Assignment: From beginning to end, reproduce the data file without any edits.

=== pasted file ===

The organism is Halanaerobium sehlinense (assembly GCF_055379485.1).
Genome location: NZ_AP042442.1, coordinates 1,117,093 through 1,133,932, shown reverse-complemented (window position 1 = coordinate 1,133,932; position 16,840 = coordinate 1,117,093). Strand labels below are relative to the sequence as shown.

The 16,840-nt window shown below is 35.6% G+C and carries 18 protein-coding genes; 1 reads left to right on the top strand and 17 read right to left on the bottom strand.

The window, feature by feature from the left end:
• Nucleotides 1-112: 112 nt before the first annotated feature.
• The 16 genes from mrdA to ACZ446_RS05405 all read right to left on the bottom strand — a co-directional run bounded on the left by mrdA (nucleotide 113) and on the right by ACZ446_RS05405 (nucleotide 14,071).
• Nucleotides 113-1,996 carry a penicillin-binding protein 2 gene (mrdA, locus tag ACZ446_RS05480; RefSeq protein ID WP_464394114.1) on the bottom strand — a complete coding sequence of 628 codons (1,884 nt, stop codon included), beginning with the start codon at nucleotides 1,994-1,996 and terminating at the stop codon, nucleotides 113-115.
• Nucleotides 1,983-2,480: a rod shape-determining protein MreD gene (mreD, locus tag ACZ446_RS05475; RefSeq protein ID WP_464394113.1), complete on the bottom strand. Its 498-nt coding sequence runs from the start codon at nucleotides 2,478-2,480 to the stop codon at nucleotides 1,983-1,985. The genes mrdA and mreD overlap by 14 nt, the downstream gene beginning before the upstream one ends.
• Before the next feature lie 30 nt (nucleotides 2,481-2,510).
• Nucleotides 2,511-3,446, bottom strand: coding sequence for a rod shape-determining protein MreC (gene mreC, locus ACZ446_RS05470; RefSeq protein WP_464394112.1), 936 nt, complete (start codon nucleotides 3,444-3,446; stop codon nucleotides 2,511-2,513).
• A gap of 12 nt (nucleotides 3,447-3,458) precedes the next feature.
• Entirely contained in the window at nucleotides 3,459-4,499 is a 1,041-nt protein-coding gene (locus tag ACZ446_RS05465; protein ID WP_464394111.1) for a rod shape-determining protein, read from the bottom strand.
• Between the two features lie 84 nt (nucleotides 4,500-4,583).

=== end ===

The organism is Halanaerobium sehlinense (assembly GCF_055379485.1).
Genome location: NZ_AP042442.1, coordinates 1,117,093 through 1,133,932, shown reverse-complemented (window position 1 = coordinate 1,133,932; position 16,840 = coordinate 1,117,093). Strand labels below are relative to the sequence as shown.

The 16,840-nt window shown below is 35.6% G+C and carries 18 protein-coding genes; 1 reads left to right on the top strand and 17 read right to left on the bottom strand.

The window, feature by feature from the left end:
• Nucleotides 1-112: 112 nt before the first annotated feature.
• The 16 genes from mrdA to ACZ446_RS05405 all read right to left on the bottom strand — a co-directional run bounded on the left by mrdA (nucleotide 113) and on the right by ACZ446_RS05405 (nucleotide 14,071).
• Nucleotides 113-1,996 carry a penicillin-binding protein 2 gene (mrdA, locus tag ACZ446_RS05480; RefSeq protein ID WP_464394114.1) on the bottom strand — a complete coding sequence of 628 codons (1,884 nt, stop codon included), beginning with the start codon at nucleotides 1,994-1,996 and terminating at the stop codon, nucleotides 113-115.
• Nucleotides 1,983-2,480: a rod shape-determining protein MreD gene (mreD, locus tag ACZ446_RS05475; RefSeq protein ID WP_464394113.1), complete on the bottom strand. Its 498-nt coding sequence runs from the start codon at nucleotides 2,478-2,480 to the stop codon at nucleotides 1,983-1,985. The genes mrdA and mreD overlap by 14 nt, the downstream gene beginning before the upstream one ends.
• Before the next feature lie 30 nt (nucleotides 2,481-2,510).
• Nucleotides 2,511-3,446, bottom strand: coding sequence for a rod shape-determining protein MreC (gene mreC, locus ACZ446_RS05470; RefSeq protein WP_464394112.1), 936 nt, complete (start codon nucleotides 3,444-3,446; stop codon nucleotides 2,511-2,513).
• A gap of 12 nt (nucleotides 3,447-3,458) precedes the next feature.
• Entirely contained in the window at nucleotides 3,459-4,499 is a 1,041-nt protein-coding gene (locus tag ACZ446_RS05465; protein ID WP_464394111.1) for a rod shape-determining protein, read from the bottom strand.
• Between the two features lie 84 nt (nucleotides 4,500-4,583).